Infectious disease physician Dr. Dalilah Restrepo recently decided to take a one-year international locum tenens assignment in Palmy on the North Island of New Zealand. The experience has provided a refreshing break from her full-time job and has allowed her to bond with her adult child, who came along on the adventure.
“It has been phenomenal to share this time one-on-one time with my grown kid because we are exploring together and bonding in ways we never did back home,” says Dr. Restrepo.
“I have been in New Zealand for close to 10 weeks now and am loving it,” she says. “My reasons for moving across the globe were: desire to experience a new adventure, desire to take a break from the routine I had fallen into, and to get clarity on my life goals and the professional direction of my career.”
Read on to see what else she has to say about the experience. Plus, be sure to check out her recent takeover of Global Medical’s Instagram feed.
Making an international locums trip happen
Dr. Restrepo worked as an infectious diseases doctor in New York City before heading off to New Zealand.
“After being in private practice for almost a decade and the past three years as medical director of two urban healthcare centers, I received an email looking for an international infectious disease physician to work locum tenens in New Zealand,” she explains.
“At the time, moving abroad was not in my radar, but throw in a supportive and excited family and a spectacular country to explore — and you have a serious a consideration on your hands. For all of you contemplating a locum position, I get it! It is not an easy decision.”
She says that it took her several months to decide to give it a go. Once she did, she says that having Global Medical assist with all the necessary paperwork was invaluable.
Enjoying the benefits of locum tenens
The top draws of locums for Dr. Restrepo are the freedom, flexibility, the freshness of it all, the set work schedule with no overtime or call time, and the great travel opportunities.
“Locums takes you out of your comfort zone. That challenge is what has made me fall in love with medicine again,” she explains.
“I love the freedom and flexibility of locums,” she says. “I love to travel, and it has always difficult to visit a country for longer than seven to 10 days when you have to get back to work. Locums allows you to truly immerse in the culture by spending considerable more time there, not to mention that providing medical care allows you to interact with locals in a way that no tourism experience can match.”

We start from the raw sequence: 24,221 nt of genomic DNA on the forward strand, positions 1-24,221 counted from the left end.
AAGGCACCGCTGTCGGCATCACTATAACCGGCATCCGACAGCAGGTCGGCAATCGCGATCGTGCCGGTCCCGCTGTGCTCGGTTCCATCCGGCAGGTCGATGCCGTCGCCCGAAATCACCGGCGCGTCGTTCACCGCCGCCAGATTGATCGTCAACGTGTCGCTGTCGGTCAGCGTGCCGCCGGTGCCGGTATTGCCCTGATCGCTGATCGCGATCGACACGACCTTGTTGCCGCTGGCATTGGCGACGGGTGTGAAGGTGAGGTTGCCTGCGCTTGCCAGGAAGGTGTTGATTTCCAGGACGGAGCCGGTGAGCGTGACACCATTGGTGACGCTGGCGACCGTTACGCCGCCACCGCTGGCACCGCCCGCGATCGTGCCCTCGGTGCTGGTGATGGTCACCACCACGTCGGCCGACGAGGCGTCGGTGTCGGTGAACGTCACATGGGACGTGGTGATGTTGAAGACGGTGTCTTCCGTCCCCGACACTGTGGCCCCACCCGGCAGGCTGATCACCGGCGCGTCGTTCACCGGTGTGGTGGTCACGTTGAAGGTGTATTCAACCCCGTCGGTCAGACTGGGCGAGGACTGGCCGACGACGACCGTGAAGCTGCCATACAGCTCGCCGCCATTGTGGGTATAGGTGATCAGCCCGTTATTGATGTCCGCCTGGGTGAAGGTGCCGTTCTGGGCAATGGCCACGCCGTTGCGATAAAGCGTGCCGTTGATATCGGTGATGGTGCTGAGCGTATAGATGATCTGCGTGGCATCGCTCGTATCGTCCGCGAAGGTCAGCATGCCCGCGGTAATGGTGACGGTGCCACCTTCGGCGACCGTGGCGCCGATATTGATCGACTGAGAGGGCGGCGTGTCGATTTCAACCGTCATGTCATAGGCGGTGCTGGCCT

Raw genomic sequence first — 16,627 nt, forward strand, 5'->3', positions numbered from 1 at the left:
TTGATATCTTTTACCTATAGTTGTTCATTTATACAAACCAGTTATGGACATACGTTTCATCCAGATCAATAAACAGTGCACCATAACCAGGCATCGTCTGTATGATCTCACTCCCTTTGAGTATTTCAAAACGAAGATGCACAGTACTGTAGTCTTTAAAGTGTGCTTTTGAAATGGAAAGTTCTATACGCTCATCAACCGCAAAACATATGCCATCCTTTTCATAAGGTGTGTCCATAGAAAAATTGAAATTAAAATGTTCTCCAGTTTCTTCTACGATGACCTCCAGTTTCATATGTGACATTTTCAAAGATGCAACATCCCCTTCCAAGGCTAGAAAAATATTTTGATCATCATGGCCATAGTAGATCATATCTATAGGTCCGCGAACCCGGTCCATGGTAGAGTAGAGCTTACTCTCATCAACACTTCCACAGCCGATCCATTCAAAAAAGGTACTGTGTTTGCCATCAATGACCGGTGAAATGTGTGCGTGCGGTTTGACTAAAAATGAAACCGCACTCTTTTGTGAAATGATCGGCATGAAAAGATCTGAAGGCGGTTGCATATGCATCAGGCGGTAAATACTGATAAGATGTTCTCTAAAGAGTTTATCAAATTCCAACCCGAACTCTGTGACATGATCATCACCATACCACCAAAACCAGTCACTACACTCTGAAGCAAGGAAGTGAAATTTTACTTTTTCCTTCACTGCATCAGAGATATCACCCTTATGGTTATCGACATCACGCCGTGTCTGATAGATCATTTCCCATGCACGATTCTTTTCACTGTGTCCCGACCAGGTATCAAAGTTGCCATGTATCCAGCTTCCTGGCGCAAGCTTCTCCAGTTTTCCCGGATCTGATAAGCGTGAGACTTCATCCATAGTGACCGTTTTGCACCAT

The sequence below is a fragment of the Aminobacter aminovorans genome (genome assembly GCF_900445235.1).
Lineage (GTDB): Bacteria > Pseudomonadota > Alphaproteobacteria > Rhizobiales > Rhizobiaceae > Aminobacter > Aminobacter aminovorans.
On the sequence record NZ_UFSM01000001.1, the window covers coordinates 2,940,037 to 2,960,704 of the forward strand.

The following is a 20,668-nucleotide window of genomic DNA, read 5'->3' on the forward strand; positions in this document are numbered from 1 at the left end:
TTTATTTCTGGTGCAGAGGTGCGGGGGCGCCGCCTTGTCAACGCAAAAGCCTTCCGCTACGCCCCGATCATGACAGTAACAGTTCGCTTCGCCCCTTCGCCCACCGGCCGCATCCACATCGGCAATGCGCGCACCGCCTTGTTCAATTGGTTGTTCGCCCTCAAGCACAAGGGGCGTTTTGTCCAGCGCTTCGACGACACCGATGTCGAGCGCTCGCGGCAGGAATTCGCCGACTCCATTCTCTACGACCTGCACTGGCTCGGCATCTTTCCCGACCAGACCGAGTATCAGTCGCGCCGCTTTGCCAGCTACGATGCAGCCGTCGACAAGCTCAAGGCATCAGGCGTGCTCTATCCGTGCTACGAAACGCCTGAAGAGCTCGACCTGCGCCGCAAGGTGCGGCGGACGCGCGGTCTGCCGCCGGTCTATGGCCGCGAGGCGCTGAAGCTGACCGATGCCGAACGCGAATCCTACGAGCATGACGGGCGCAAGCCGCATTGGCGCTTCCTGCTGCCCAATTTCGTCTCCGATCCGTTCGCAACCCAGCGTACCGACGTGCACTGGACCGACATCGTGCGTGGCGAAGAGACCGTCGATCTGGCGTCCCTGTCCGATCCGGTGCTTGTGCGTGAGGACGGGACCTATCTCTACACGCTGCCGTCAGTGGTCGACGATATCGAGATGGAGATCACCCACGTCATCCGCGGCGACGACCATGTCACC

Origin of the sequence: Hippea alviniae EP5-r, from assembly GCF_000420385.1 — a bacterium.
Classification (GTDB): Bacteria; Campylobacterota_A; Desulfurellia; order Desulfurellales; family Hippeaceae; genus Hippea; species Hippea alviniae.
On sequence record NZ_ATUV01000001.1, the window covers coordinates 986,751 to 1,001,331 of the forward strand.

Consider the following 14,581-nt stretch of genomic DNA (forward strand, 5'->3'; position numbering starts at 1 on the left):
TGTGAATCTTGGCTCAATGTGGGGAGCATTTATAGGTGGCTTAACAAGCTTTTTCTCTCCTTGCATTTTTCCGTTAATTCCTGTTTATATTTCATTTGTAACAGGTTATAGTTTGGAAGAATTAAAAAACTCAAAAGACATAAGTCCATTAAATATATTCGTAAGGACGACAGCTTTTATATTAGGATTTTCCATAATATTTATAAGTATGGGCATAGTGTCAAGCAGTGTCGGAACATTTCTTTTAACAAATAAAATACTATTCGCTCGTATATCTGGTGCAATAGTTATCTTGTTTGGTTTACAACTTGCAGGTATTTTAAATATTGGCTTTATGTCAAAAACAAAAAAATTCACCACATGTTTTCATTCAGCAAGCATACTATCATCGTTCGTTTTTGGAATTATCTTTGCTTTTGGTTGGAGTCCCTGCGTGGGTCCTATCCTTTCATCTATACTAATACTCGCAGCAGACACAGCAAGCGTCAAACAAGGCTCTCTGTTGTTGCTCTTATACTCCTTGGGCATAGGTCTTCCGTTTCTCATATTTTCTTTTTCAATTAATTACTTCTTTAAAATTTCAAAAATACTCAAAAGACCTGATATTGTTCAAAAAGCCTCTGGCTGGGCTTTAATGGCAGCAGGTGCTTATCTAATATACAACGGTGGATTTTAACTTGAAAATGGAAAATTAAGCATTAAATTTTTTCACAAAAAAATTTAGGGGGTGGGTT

Infectious disease treatment in New Zealand
She also says that the experience has accelerated her medical knowledge. Her international locum tenens assignment is in an academic teaching hospital that serves a large community in addition to the main town. She is the only infectious disease specialist in the area, so she says she gets lots of calls from the hospital, as well as colleagues from neighboring townships.
“In my field of infectious diseases, this assignment of international locum tenens has been very important and has been a huge learning curve to learn about local pathogens, diseases, and antimicrobials,” she says. “The variety of cases has kept me on my toes!”
She says that there are also differences in local microbes and their resistance patterns. There are almost no superbugs in New Zealand, and local antibiotics used there are different from antibiotics relied upon in the U.S.
She adds: “In addition, because Palmy is a farming town and the university is one of the best veterinary schools in the world, I had the unique opportunity of learning about veterinary intensive care unit management and infections in animals.”
Discovering a new county
She also has embraced travel, both in New Zealand and outside of it.
“As part of my contract, I have an automobile at my disposal, and New Zealand is such a road trip friendly country that it allows for weekend trips practically every weekend. It’s a one-year adventure! I also plan on doing international travel from here, which will allow me to visit areas of the world that would normally take 24 hours just to get to.”
Take the leap
“Quitting your full time secure position to move halfway around the world without any knowledge of what is waiting for you there, yeah, I would say that was HUGE,” says Dr. Restrepo.
“Initially I even got cold feet and chickened out! A few months later after thinking it through more, I realized it was the right time and I decided to GO FOR IT. I have never regretted it since. For me it was in the middle of my career for a ‘sabbatical-sort-of break’ to gather thoughts and clear perspective for the next step I want to move to. I personally think I will do these assignments abroad every five to seven years as a way to break from the routine and shift gears.”
She urges other physicians to take the leap too.
Kari Redfield is a professional content marketing writer. She also is a novelist and writes for newsstand magazines and has had work appear in publications such as Arizona Highways, Sedona Magazine, and American Fitness. And like the locums physicians profiled in these stories, she loves the flexibility and new experiences that her unique job provides, and loves to travel. She has been known to spend weeks in the U.S. West in her Aliner, checking out classic trad rock climbs, epic mountain bike rides, and other adventures while writing from the road.